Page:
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ORIGINAL ARTICLE
Year : 2019  |  Volume : 4  |  Issue : 2  |  Page : 196-202

Enhancement of bupivacaine caudal analgesia using nalbuphine compared with fentanyl in children undergoing inguinal hernia repair


Department of Anaesthesiology, Intensive Care and Pain Management, Faculty of Medicine, Assuit University, Assuit, Egypt

Correspondence Address:
Nagwa M Ahmed
Department of Anaesthesiology and Intensive Care, Assuit University Hospitals, Assuit University, Assuit
Egypt
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Source of Support: None, Conflict of Interest: None


DOI: 10.4103/JCMRP.JCMRP_18_19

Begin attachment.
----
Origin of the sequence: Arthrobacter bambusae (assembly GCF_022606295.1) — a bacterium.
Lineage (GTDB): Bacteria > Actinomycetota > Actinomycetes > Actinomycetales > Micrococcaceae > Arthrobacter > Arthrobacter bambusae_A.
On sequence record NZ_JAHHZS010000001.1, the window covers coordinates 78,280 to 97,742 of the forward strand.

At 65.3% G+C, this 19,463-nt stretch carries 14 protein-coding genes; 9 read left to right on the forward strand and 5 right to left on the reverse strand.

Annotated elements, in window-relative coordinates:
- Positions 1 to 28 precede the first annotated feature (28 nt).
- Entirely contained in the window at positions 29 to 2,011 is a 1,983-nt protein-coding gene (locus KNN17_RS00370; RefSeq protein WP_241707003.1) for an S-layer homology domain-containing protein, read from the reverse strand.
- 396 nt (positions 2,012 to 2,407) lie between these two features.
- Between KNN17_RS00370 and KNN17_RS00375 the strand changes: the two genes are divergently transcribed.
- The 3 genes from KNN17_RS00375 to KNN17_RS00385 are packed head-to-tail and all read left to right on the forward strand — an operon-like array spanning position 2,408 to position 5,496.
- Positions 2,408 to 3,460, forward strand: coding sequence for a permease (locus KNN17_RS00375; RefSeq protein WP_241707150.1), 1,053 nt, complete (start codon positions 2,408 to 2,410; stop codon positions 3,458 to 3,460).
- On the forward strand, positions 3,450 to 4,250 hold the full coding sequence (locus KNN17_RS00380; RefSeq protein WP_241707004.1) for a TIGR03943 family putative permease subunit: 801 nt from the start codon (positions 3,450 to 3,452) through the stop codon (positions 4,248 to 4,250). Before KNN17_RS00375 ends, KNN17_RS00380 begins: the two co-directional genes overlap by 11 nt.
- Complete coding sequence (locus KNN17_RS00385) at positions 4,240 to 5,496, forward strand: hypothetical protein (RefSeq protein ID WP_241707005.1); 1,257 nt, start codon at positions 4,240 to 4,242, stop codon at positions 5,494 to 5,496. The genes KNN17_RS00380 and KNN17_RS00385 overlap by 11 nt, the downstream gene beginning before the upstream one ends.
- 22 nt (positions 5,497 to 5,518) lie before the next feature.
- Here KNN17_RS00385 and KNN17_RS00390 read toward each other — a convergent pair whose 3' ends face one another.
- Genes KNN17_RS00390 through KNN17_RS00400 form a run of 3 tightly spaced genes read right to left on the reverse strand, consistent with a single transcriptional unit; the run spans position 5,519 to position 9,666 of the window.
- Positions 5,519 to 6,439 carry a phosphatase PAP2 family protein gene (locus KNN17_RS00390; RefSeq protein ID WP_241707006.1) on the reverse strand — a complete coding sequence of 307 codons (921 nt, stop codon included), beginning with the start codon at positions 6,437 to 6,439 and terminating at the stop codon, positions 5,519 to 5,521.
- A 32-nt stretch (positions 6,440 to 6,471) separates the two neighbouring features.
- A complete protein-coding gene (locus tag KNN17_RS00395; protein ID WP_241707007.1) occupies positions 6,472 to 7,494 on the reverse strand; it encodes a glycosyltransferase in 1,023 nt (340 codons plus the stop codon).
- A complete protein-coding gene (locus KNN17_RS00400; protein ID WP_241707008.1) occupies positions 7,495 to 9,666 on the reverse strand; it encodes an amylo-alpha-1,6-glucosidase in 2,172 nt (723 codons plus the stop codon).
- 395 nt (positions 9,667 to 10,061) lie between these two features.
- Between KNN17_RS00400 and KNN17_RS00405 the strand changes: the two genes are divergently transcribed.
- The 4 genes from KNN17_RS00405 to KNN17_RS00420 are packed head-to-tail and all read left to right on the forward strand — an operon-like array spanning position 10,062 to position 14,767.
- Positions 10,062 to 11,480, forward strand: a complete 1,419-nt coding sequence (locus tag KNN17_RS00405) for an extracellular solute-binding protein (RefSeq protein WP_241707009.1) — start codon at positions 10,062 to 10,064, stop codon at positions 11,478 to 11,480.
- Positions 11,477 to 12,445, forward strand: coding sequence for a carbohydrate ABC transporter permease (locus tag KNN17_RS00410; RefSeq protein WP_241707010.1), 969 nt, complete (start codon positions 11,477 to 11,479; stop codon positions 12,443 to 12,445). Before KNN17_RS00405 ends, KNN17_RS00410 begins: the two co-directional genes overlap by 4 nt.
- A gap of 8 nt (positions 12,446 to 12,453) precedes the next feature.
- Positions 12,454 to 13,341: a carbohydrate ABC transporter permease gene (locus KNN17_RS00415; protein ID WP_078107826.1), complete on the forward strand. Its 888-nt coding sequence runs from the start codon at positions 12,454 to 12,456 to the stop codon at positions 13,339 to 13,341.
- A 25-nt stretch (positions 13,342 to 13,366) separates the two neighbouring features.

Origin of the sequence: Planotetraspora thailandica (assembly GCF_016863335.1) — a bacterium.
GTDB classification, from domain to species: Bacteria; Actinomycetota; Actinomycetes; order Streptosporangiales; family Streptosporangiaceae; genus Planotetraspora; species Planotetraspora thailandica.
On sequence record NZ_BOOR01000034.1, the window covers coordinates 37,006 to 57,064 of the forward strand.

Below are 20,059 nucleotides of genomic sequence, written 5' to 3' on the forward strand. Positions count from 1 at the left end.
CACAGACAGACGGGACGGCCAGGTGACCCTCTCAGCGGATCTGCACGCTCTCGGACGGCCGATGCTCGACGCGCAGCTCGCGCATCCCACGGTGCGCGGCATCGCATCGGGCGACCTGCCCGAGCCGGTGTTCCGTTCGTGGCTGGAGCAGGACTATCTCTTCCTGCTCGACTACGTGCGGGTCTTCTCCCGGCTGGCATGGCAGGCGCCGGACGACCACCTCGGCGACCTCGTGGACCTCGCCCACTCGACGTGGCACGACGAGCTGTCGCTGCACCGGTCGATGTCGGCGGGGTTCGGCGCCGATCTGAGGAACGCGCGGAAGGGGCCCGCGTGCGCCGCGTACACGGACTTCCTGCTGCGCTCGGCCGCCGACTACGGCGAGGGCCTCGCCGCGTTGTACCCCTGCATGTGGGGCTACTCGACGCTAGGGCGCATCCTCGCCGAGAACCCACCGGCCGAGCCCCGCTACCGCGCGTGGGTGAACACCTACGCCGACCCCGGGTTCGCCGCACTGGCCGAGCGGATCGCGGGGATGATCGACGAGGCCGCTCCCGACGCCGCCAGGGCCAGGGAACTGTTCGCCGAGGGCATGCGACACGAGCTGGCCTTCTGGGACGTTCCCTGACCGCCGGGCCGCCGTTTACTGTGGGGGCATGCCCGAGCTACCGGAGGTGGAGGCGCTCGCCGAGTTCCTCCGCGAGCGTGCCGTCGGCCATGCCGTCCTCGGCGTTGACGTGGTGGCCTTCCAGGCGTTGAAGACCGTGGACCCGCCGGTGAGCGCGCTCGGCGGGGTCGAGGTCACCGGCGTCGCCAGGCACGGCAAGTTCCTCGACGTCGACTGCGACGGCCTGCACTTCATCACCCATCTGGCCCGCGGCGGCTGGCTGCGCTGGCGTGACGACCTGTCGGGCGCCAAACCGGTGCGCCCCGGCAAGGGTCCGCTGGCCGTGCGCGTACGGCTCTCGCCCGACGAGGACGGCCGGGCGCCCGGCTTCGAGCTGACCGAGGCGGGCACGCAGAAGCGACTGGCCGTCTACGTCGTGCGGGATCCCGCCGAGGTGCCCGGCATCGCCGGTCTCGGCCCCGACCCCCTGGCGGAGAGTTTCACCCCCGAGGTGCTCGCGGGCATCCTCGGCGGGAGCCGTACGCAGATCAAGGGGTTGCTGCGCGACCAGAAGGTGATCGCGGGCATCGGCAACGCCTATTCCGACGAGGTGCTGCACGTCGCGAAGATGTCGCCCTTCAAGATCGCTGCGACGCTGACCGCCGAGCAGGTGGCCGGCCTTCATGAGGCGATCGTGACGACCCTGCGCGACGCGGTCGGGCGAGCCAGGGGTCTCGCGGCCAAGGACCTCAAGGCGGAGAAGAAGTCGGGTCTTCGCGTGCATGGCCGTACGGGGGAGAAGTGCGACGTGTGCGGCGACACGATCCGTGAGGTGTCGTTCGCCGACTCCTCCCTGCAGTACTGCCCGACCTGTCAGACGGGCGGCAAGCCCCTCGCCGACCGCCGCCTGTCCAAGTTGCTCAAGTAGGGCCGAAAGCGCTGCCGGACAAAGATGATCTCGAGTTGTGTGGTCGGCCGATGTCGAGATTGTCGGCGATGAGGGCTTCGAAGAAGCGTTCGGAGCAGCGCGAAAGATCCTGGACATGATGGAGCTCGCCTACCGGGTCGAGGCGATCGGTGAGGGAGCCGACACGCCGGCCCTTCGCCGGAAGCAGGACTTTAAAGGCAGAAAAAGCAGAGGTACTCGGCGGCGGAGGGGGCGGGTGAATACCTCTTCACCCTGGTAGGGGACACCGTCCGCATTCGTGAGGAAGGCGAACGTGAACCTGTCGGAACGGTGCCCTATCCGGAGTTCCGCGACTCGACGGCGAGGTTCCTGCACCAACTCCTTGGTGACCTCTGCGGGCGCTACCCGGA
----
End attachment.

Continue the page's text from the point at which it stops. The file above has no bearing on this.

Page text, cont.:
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Introduction General anaesthesia in paediatrics is used usually accompanied with caudal block (CB) to allow for rapid and smooth recovery from anaesthesia and also for better control of pain associated with various surgical interventions especially those in the lower half of the body. However, CB using local anaesthetics alone provides short duration of analgesia. Therefore, various additives are being tested for providing longer duration of pain control. Opioids are one of the most beneficial additives to local anaesthetics in CB. Some researchers studied the analgesic efficacy of adding fentanyl or nalbuphine to different local anaesthetics in separate studies. In this trial, we wished to compare effects of adding fentanyl or nalbuphine to the local anaesthetic (bupivacaine: 0.125%) in single-shot CB. Patients and methods A total of 60 children scheduled for hernia repair operations under general anaesthesia combined with combined anaesthesia were divided into three groups: group C received caudal bupivacaine plus normal saline, group N received caudal bupivacaine plus nalbuphine and group F received caudal bupivacaine plus fentanyl. Anaesthesia was maintained with sevoflurane. Intraoperative standard monitoring was denoted every 15 min till the end of surgery which was allowed to start 15 min after caudal injection. Postoperatively, haemodynamics, pain score, adverse effects, sedation and agitation state were assessed. Results There were significant differences in postoperative pain score and sedation as group N had prolonged analgesia and prolonged sedation time than group F and group C with comparable incidence of adverse effects. Conclusion Adding nalbuphine 0.2 mg/kg to bupivacaine 0.125% provides better postoperative pain control than adding fentanyl 1 μg/kg to bupivacaine in the same concentration with comparable incidence of adverse effects.


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